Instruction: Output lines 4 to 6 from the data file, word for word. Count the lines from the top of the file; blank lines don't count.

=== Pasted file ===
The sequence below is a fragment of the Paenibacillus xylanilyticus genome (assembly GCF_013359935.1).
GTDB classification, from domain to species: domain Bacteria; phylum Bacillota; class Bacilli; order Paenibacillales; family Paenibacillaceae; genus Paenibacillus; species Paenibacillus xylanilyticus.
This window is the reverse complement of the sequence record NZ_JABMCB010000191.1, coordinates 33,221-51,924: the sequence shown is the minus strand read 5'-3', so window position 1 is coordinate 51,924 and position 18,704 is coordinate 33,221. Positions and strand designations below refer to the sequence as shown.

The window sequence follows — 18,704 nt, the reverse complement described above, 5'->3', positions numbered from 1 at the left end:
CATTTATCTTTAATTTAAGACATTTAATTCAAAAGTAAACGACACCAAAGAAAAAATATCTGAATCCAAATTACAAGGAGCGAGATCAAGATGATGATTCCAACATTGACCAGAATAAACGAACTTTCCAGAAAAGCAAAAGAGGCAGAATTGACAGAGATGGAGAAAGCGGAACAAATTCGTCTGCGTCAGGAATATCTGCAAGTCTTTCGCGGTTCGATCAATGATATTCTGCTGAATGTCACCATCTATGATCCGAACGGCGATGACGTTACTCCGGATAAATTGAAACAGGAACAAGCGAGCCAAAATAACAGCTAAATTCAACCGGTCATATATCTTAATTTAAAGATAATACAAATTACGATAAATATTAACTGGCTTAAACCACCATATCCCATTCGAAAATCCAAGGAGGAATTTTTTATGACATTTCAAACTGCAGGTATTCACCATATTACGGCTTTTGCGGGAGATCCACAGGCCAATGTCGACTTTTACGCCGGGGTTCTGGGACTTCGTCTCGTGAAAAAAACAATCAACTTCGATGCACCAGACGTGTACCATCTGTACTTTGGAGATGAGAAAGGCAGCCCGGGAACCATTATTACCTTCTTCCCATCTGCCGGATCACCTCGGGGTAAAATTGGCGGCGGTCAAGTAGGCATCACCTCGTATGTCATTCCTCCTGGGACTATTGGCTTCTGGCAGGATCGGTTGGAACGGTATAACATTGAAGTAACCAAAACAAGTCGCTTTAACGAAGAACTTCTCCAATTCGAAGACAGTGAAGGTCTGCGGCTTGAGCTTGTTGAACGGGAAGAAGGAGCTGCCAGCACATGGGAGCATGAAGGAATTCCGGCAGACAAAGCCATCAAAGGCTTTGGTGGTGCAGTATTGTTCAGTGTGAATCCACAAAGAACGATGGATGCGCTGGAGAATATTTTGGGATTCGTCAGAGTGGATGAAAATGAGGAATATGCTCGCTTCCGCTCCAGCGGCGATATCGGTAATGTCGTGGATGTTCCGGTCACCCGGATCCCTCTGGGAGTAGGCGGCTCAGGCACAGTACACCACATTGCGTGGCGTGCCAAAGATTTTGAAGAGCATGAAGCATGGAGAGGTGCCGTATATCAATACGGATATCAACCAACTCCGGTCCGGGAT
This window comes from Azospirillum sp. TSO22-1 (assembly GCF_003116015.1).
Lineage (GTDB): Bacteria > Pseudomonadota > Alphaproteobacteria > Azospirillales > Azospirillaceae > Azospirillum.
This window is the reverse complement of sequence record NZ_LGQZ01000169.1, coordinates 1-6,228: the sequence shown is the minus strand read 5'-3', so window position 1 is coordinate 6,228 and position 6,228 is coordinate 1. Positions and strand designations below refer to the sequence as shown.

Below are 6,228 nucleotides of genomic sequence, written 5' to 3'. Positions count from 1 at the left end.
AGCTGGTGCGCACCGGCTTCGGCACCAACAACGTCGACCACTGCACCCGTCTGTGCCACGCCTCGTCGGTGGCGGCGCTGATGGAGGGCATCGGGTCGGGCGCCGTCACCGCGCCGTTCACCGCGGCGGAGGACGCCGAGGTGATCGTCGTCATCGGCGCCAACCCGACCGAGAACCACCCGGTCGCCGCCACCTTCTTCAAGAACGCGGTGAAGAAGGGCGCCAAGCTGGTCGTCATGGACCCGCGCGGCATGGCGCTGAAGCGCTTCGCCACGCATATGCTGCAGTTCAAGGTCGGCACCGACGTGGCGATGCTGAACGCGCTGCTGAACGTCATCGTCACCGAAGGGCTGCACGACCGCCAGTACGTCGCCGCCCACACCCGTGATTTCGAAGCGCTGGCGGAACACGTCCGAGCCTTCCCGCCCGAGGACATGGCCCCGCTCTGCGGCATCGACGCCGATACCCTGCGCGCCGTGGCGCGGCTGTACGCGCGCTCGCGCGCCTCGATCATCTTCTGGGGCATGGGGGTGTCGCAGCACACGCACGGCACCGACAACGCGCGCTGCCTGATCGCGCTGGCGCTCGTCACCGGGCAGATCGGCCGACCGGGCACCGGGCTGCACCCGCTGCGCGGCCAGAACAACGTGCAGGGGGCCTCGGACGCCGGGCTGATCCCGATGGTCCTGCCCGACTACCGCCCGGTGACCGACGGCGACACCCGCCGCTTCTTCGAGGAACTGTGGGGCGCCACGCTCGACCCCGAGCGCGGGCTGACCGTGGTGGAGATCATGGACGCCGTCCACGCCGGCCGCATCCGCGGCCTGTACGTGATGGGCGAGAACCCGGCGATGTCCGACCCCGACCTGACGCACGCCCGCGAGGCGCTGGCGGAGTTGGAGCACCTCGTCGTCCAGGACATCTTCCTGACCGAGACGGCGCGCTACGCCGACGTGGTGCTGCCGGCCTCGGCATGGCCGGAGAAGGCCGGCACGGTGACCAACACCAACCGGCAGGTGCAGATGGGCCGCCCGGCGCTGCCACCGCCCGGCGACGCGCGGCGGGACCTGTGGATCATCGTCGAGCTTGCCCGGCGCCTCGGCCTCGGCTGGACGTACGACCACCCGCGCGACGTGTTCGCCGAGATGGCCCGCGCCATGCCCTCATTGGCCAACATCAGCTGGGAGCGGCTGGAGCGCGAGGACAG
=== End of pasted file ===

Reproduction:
The window sequence follows — 18,704 nt, the reverse complement described above, 5'->3', positions numbered from 1 at the left end:
CATTTATCTTTAATTTAAGACATTTAATTCAAAAGTAAACGACACCAAAGAAAAAATATCTGAATCCAAATTACAAGGAGCGAGATCAAGATGATGATTCCAACATTGACCAGAATAAACGAACTTTCCAGAAAAGCAAAAGAGGCAGAATTGACAGAGATGGAGAAAGCGGAACAAATTCGTCTGCGTCAGGAATATCTGCAAGTCTTTCGCGGTTCGATCAATGATATTCTGCTGAATGTCACCATCTATGATCCGAACGGCGATGACGTTACTCCGGATAAATTGAAACAGGAACAAGCGAGCCAAAATAACAGCTAAATTCAACCGGTCATATATCTTAATTTAAAGATAATACAAATTACGATAAATATTAACTGGCTTAAACCACCATATCCCATTCGAAAATCCAAGGAGGAATTTTTTATGACATTTCAAACTGCAGGTATTCACCATATTACGGCTTTTGCGGGAGATCCACAGGCCAATGTCGACTTTTACGCCGGGGTTCTGGGACTTCGTCTCGTGAAAAAAACAATCAACTTCGATGCACCAGACGTGTACCATCTGTACTTTGGAGATGAGAAAGGCAGCCCGGGAACCATTATTACCTTCTTCCCATCTGCCGGATCACCTCGGGGTAAAATTGGCGGCGGTCAAGTAGGCATCACCTCGTATGTCATTCCTCCTGGGACTATTGGCTTCTGGCAGGATCGGTTGGAACGGTATAACATTGAAGTAACCAAAACAAGTCGCTTTAACGAAGAACTTCTCCAATTCGAAGACAGTGAAGGTCTGCGGCTTGAGCTTGTTGAACGGGAAGAAGGAGCTGCCAGCACATGGGAGCATGAAGGAATTCCGGCAGACAAAGCCATCAAAGGCTTTGGTGGTGCAGTATTGTTCAGTGTGAATCCACAAAGAACGATGGATGCGCTGGAGAATATTTTGGGATTCGTCAGAGTGGATGAAAATGAGGAATATGCTCGCTTCCGCTCCAGCGGCGATATCGGTAATGTCGTGGATGTTCCGGTCACCCGGATCCCTCTGGGAGTAGGCGGCTCAGGCACAGTACACCACATTGCGTGGCGTGCCAAAGATTTTGAAGAGCATGAAGCATGGAGAGGTGCCGTATATCAATACGGATATCAACCAACTCCGGTCCGGGAT
This window comes from Azospirillum sp. TSO22-1 (assembly GCF_003116015.1).